This court has uniformly resisted the tendency to confuse the boundaries of law and equity in its procedure, and maintained the distinction between the two systems, so deeply imbedded in our jurisprudence; and in the present instance, is not to be considered as departing from the consistent course of precedents in which that distinction has been maintained. The bill in this case is not be treated as an original bill in equity, for, as such, it could not be maintained. It is altogether ancillary to the principal action at law in which the attachment issued, and should be regarded as merely a petition in that cause, or dependent upon it and connected with it, as a petition pro interesse suo, or of intervention in an equity or an admiralty suit, asserting a claim to property or a fund in court, the subject of the litigation, which, owing to the peculiar relations between the courts of the States and of the United States, is a necessary resort to prevent a failure of justice, and furnishes in such cases a certain, adequate, and complete remedy against injurious abuses of the process of the court, by supplying a means, in the principal suit, of trying the title to property in the custody of the law.

The character of the bill as related to the principal case is well explained in Minnesota Company v. St. Paul Company, 2 Wall. 609-633, where it is stated,

"that the question is not whether the proceeding is supplemental and ancillary, or is independent and original in the sense of the rules of equity pleading, but whether it is supplemental and ancillary, or is to be considered entirely new and original, in the sense which this court has sanctioned, with reference to the line which divides the jurisdiction of the federal courts from that of the State courts. No one, for instance, would hesitate to say, that according to the English chancery practice a bill to enjoin a judgment at law is an original bill in the chancery sense of the word. Yet, this court has decided many times that when a bill is filed in the Circuit Court to enjoin a judgment of that court, it is not to be considered as an original bill, but as a continuation of the proceeding at law; so much so that the court will proceed in the injunction suit without actual service of subpœna on the defendant, and though he be a citizen of another State, if he were a party to the judgment."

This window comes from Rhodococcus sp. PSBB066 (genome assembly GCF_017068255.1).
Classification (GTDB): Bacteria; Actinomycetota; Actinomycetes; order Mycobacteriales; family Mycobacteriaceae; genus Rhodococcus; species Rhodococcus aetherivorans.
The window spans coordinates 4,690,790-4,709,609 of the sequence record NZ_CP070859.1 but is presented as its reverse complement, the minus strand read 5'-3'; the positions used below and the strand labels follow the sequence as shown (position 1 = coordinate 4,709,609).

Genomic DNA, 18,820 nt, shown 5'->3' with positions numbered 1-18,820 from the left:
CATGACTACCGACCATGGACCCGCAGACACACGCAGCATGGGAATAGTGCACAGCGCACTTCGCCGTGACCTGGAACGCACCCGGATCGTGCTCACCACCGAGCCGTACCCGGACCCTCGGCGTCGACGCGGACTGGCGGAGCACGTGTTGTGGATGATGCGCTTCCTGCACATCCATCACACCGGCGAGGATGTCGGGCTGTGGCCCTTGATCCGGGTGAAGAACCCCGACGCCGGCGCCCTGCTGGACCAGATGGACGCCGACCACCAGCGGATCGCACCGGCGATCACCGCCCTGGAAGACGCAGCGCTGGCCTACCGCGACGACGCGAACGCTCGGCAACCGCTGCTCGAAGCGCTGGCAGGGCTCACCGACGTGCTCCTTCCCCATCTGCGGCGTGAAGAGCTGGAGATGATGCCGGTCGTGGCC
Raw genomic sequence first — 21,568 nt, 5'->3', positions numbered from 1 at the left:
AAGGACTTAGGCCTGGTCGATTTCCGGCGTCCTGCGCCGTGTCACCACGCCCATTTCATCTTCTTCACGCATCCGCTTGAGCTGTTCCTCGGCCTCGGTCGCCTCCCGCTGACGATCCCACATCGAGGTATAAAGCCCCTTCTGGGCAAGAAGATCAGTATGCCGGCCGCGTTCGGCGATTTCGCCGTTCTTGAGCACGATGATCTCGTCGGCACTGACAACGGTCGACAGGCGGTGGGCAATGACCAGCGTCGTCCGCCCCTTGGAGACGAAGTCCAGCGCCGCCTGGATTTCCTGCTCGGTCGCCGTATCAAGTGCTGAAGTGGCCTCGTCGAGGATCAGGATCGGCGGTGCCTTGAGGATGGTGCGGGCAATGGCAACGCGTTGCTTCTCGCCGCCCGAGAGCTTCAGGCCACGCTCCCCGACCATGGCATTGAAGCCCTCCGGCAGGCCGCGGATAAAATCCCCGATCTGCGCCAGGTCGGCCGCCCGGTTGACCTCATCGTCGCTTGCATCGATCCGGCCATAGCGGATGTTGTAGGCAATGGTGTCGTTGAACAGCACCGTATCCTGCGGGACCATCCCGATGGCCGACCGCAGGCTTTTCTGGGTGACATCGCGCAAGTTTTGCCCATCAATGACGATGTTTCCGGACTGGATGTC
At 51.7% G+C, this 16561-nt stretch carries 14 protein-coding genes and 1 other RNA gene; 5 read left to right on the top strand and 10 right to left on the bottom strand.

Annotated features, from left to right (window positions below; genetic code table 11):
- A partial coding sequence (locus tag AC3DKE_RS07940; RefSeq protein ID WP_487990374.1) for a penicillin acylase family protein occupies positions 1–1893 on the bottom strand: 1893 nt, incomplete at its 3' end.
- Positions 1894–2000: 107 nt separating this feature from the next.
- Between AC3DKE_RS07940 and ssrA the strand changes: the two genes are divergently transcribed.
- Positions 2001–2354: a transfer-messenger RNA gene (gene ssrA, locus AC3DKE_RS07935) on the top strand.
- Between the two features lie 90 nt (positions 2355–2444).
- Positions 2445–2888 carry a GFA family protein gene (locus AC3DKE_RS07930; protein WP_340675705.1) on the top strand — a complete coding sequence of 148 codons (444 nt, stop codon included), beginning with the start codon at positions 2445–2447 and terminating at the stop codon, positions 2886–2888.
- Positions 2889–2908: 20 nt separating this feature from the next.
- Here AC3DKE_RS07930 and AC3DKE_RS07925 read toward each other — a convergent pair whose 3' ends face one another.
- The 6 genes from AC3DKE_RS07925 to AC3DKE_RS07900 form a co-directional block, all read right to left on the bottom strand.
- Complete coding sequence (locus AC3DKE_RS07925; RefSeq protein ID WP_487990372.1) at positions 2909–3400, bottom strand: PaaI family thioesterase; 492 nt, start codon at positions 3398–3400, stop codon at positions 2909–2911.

And in speaking of the application of the principle to the case then before it, the court, Mr. Justice Miller delivering its opinion, continued:

"The case before us is analogous. An unjust advantage has been obtained by one party over another by a perversion and abuse of the orders of the court, and the party injured comes now to the same court to have this abuse corrected, and to carry into effect the real intention and decree of the court, and that while the property, which is the subject of the contest, is still within the control of the court and subject to its order."

The question was discussed in Van Norden v. Morton, 99 U.S. 378, where the court pointed out the mode of reconciling the distinction between original legal and equitable rights and remedies, as administered in the courts of the United States, and ancillary proceedings to restrain and control their process. Referring to the statutory injunction given by the law of Louisiana to restrain "the sheriff in the execution of a judgment" when "he has seized property not belonging to the defendant, and insists on selling the same, disregarding the opposition of him who alleges that he is the real owner," Mr. Justice Miller, delivering the opinion of the court, said:

"Now this obviously refers to the control of the court over its own officer, in the execution of its own writs, and is as applicable to other misconduct of that officer in the execution of his official duties, as in cases of seizures of property not liable under an execution in his hands. The remedy needs no formal chancery proceeding, but a petition or motion, with notice to the sheriff, is not only all that is required, but is the most speedy and appropriate mode of obtaining relief. This relief does not depend upon any inadequacy of an action for damages or by sequestration. It is a short, summary proceeding before the court under whose authority the officer is acting, gives speedy relief, and is very analogous to the statutory remedy given in many of the Western States in similar cases to try the right of property at the instance of the party whose property is wrongfully seized."

It is in this light, we think, that the court below should have regarded the present bill, not as an original bill invoking the general jurisdiction of the court in equity, but as an ancillary and dependent bill, equivalent in effect and purpose to a petition in the attachment proceeding itself, incident to and dependent upon it.